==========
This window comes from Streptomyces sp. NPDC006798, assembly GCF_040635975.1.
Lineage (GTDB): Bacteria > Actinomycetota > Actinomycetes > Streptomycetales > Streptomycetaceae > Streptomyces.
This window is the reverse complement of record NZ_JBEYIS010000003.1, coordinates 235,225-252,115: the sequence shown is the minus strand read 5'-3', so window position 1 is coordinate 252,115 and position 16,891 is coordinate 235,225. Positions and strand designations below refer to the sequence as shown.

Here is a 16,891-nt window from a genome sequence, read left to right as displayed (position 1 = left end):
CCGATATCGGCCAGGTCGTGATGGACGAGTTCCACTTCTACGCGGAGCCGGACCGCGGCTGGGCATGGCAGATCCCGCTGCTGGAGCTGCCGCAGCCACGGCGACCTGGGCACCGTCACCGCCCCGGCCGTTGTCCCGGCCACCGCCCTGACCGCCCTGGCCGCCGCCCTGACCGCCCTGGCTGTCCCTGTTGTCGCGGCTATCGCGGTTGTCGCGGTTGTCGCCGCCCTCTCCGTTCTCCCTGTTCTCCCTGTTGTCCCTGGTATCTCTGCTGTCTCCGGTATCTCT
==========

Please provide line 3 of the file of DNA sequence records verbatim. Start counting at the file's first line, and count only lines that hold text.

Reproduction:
This window is the reverse complement of record NZ_JBEYIS010000003.1, coordinates 235,225-252,115: the sequence shown is the minus strand read 5'-3', so window position 1 is coordinate 252,115 and position 16,891 is coordinate 235,225. Positions and strand designations below refer to the sequence as shown.